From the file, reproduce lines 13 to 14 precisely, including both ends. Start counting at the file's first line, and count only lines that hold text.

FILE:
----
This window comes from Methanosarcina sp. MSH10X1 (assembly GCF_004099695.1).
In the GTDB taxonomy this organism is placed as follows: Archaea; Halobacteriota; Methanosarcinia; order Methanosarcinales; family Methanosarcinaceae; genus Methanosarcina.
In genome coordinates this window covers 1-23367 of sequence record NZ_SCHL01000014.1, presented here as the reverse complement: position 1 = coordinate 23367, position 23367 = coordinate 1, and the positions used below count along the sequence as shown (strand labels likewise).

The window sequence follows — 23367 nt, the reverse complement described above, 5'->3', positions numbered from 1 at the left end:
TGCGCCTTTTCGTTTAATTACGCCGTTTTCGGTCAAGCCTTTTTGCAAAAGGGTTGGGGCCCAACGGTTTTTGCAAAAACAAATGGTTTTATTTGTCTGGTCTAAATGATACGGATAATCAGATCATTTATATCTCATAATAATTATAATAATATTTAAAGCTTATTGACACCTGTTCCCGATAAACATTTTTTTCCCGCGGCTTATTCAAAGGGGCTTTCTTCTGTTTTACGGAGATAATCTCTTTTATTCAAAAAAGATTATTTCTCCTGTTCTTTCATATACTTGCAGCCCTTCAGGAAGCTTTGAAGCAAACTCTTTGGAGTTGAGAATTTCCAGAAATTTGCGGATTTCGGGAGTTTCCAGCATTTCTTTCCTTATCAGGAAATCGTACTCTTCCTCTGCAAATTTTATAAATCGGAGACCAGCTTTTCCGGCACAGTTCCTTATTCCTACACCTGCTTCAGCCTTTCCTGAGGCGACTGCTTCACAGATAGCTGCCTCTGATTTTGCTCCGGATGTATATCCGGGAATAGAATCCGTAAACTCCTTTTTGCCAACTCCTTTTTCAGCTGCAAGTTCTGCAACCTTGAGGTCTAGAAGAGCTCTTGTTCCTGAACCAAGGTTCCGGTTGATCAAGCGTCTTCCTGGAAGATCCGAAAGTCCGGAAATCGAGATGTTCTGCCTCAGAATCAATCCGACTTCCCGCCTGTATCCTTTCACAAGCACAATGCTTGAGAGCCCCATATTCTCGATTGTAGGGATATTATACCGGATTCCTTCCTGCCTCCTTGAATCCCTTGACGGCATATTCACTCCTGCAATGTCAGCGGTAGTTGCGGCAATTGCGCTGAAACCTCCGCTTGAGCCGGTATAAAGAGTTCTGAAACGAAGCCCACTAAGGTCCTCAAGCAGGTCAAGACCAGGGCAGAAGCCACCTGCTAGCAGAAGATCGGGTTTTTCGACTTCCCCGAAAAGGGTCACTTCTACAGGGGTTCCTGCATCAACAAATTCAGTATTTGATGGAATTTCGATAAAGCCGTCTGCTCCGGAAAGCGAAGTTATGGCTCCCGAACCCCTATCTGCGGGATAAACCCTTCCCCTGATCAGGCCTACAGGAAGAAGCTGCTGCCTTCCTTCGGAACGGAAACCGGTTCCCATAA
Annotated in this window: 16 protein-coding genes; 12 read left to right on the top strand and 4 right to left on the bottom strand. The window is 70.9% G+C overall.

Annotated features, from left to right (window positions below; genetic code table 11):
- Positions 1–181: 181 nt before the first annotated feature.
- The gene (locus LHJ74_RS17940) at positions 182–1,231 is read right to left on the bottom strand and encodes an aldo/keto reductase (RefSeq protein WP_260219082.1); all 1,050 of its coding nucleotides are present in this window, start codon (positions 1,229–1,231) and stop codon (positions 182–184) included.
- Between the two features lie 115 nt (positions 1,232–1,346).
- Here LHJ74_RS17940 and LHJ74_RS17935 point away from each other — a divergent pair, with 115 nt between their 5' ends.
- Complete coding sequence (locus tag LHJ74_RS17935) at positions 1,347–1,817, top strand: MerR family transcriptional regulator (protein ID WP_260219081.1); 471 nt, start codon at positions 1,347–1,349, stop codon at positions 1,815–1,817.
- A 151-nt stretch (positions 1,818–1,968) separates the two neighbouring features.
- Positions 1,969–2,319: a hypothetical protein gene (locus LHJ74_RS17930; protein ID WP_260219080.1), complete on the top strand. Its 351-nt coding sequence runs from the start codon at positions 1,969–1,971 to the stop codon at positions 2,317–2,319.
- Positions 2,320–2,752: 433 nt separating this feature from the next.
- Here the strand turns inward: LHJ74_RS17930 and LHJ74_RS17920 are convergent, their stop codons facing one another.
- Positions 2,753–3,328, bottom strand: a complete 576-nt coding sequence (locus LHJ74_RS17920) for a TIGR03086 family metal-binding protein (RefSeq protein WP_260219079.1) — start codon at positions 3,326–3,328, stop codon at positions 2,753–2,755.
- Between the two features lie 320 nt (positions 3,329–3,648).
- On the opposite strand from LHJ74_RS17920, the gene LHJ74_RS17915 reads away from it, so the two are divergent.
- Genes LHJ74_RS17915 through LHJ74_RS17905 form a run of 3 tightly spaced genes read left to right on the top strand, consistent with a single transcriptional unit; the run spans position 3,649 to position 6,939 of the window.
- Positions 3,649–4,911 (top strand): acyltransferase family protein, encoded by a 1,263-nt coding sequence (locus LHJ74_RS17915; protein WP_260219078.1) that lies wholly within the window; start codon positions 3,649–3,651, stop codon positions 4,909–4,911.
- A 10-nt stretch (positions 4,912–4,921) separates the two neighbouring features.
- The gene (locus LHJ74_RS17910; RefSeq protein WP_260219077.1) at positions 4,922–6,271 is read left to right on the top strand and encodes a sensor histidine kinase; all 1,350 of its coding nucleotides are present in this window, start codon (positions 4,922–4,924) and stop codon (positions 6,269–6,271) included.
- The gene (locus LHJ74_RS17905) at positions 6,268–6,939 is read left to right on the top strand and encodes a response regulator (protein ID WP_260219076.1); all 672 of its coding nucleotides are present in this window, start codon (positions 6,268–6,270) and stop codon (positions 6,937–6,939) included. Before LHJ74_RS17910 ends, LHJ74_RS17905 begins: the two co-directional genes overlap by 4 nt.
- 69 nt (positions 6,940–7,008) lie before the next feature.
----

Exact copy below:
- A 151-nt stretch (positions 1,818–1,968) separates the two neighbouring features.
- Positions 1,969–2,319: a hypothetical protein gene (locus LHJ74_RS17930; protein ID WP_260219080.1), complete on the top strand. Its 351-nt coding sequence runs from the start codon at positions 1,969–1,971 to the stop codon at positions 2,317–2,319.